Iraqi Jewish Cuisine
The history of the Jews in Iraq, Babylonian Jews, is documented from the time of the Babylonian captivity c. 586 BC. Iraqi Jews constitute one of the world's oldest and most historically significant Jewish communities. The Jewish community of what is termed in Jewish sources "Babylon" or "Babylonia" included Ezra the scribe, whose return to Judea in the late 6th century BC is associated with significant changes in Jewish ritual observance and the rebuilding of the Temple in Jerusalem. The Babylonian Talmud was compiled in "Babylonia", identified with modern Iraq. In the 20th century, Iraqi Jews played an important role in the early days of Iraq's independence. The Farhud Pogrom events of June 1941 propagating the emigration of the Iraqi Jews to Israel. Between 1950 and 1952, around 75% of the Iraqi Jewish community reached Israel in Operation Ezra and Nehemiah. The religious and cultural traditions of Iraqi Jews are kept alive today in strong communities established by Iraqi Jews in Israel The Jews of Iraq fled the country during the mid 20th century, but brought with them a rich and delicious cuisine. Their dishes are influenced from the Turkish, Indian, Persian and Mongolian kitchens. That blend gives the Jewish-Iraqi dishes a special fusion of flavors
On a more personal note, I married in to an Iraqi family. My husband Nadav's father's family emigrated to Israel from Iraq in the 50's. His father - Professor Sasson Somekh was a very proud Iraqi Jew. He wrote books about his story and became an authority of the Arab culture and language. He translated many books and poetry and was very well known for a book he wrote and for his relationship with the literature Nobel prize winner Naguib Mahfouz. Much more can be told about him but to me he was a wonderful father in law and I learned so much from him about the fabulous Iraqi cusine and community. Professor Somekh passed away last summer and is very much missed by his family. May his memory be of blessing. * In the picture Sasson Somekh standing on the left with his parents, sister Joyce & baby brother Henry.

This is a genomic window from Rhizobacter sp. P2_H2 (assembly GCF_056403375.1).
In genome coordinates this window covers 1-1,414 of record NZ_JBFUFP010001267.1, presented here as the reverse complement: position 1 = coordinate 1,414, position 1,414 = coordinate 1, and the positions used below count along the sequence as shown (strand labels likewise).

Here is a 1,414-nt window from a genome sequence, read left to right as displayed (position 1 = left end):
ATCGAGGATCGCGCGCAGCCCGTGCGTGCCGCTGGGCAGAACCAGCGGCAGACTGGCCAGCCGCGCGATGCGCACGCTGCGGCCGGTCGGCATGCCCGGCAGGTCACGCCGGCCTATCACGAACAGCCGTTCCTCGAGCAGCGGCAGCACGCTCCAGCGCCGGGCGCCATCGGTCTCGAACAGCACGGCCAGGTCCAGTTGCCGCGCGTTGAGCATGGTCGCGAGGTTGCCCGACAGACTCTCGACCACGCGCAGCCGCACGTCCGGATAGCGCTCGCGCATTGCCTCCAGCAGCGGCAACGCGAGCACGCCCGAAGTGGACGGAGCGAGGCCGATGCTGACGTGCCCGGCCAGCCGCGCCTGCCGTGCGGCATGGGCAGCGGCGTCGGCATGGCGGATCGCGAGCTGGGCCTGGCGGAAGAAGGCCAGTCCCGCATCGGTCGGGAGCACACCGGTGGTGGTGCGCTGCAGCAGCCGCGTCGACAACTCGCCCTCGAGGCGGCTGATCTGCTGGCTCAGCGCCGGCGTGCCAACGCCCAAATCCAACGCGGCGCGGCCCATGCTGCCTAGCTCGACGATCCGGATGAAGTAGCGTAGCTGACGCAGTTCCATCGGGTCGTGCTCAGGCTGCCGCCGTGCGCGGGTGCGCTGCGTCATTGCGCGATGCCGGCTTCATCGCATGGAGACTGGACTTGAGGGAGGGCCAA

If you want to say "I love you "with food, you make what is known as “Memulaim”. Taking fresh vegetables carving out the flesh, to create space for a tasty filling. Then braising them in liquid is just so much work that shows your love. This has got to be my favorite Iraqi food! We will be offering two kinds of "Memulaim" this week: Zucchini or Pepper "Memulaim" Both in meat or vegan options. All variation are gluten free.